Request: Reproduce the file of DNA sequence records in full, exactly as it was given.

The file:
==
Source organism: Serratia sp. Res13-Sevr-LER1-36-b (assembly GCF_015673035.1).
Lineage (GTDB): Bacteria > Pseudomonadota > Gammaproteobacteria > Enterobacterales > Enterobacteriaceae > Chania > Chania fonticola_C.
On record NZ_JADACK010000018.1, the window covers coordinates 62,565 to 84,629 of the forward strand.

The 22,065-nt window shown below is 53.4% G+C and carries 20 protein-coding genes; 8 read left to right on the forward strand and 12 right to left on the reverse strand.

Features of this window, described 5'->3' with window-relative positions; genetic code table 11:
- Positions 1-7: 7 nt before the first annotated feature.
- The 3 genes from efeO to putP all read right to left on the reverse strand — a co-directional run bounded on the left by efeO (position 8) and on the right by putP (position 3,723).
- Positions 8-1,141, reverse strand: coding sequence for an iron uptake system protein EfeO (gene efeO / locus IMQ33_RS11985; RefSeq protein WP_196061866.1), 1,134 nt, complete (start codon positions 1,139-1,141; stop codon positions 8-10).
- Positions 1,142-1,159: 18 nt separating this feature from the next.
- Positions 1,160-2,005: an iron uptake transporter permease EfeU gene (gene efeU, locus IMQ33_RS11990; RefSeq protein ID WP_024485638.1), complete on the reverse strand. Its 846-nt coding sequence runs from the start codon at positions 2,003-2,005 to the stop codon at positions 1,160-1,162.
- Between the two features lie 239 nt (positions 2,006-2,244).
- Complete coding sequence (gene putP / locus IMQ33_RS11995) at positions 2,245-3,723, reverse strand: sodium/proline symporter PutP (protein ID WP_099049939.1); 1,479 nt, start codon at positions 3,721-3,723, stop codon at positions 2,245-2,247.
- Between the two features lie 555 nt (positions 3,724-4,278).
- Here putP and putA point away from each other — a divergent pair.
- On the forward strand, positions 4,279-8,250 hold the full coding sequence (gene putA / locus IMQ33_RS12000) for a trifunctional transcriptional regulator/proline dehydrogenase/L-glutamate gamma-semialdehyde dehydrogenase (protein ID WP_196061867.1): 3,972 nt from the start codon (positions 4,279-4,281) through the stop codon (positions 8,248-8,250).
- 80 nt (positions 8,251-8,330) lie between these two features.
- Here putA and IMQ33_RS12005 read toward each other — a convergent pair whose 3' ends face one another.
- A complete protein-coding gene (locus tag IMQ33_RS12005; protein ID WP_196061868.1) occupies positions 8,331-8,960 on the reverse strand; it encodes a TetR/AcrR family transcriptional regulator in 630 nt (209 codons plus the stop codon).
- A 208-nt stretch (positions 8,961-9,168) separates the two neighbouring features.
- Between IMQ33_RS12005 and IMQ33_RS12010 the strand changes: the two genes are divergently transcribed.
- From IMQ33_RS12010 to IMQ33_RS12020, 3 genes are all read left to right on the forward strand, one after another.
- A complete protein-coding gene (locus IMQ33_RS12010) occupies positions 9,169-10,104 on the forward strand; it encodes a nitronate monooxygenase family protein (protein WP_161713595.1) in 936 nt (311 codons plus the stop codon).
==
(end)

Source organism: Serratia sp. Res13-Sevr-LER1-36-b (assembly GCF_015673035.1).
Lineage (GTDB): Bacteria > Pseudomonadota > Gammaproteobacteria > Enterobacterales > Enterobacteriaceae > Chania > Chania fonticola_C.
On record NZ_JADACK010000018.1, the window covers coordinates 62,565 to 84,629 of the forward strand.

The 22,065-nt window shown below is 53.4% G+C and carries 20 protein-coding genes; 8 read left to right on the forward strand and 12 right to left on the reverse strand.

Features of this window, described 5'->3' with window-relative positions; genetic code table 11:
- Positions 1-7: 7 nt before the first annotated feature.
- The 3 genes from efeO to putP all read right to left on the reverse strand — a co-directional run bounded on the left by efeO (position 8) and on the right by putP (position 3,723).
- Positions 8-1,141, reverse strand: coding sequence for an iron uptake system protein EfeO (gene efeO / locus IMQ33_RS11985; RefSeq protein WP_196061866.1), 1,134 nt, complete (start codon positions 1,139-1,141; stop codon positions 8-10).
- Positions 1,142-1,159: 18 nt separating this feature from the next.
- Positions 1,160-2,005: an iron uptake transporter permease EfeU gene (gene efeU, locus IMQ33_RS11990; RefSeq protein ID WP_024485638.1), complete on the reverse strand. Its 846-nt coding sequence runs from the start codon at positions 2,003-2,005 to the stop codon at positions 1,160-1,162.
- Between the two features lie 239 nt (positions 2,006-2,244).
- Complete coding sequence (gene putP / locus IMQ33_RS11995) at positions 2,245-3,723, reverse strand: sodium/proline symporter PutP (protein ID WP_099049939.1); 1,479 nt, start codon at positions 3,721-3,723, stop codon at positions 2,245-2,247.
- Between the two features lie 555 nt (positions 3,724-4,278).
- Here putP and putA point away from each other — a divergent pair.
- On the forward strand, positions 4,279-8,250 hold the full coding sequence (gene putA / locus IMQ33_RS12000) for a trifunctional transcriptional regulator/proline dehydrogenase/L-glutamate gamma-semialdehyde dehydrogenase (protein ID WP_196061867.1): 3,972 nt from the start codon (positions 4,279-4,281) through the stop codon (positions 8,248-8,250).
- 80 nt (positions 8,251-8,330) lie between these two features.
- Here putA and IMQ33_RS12005 read toward each other — a convergent pair whose 3' ends face one another.
- A complete protein-coding gene (locus tag IMQ33_RS12005; protein ID WP_196061868.1) occupies positions 8,331-8,960 on the reverse strand; it encodes a TetR/AcrR family transcriptional regulator in 630 nt (209 codons plus the stop codon).
- A 208-nt stretch (positions 8,961-9,168) separates the two neighbouring features.
- Between IMQ33_RS12005 and IMQ33_RS12010 the strand changes: the two genes are divergently transcribed.
- From IMQ33_RS12010 to IMQ33_RS12020, 3 genes are all read left to right on the forward strand, one after another.
- A complete protein-coding gene (locus IMQ33_RS12010) occupies positions 9,169-10,104 on the forward strand; it encodes a nitronate monooxygenase family protein (protein WP_161713595.1) in 936 nt (311 codons plus the stop codon).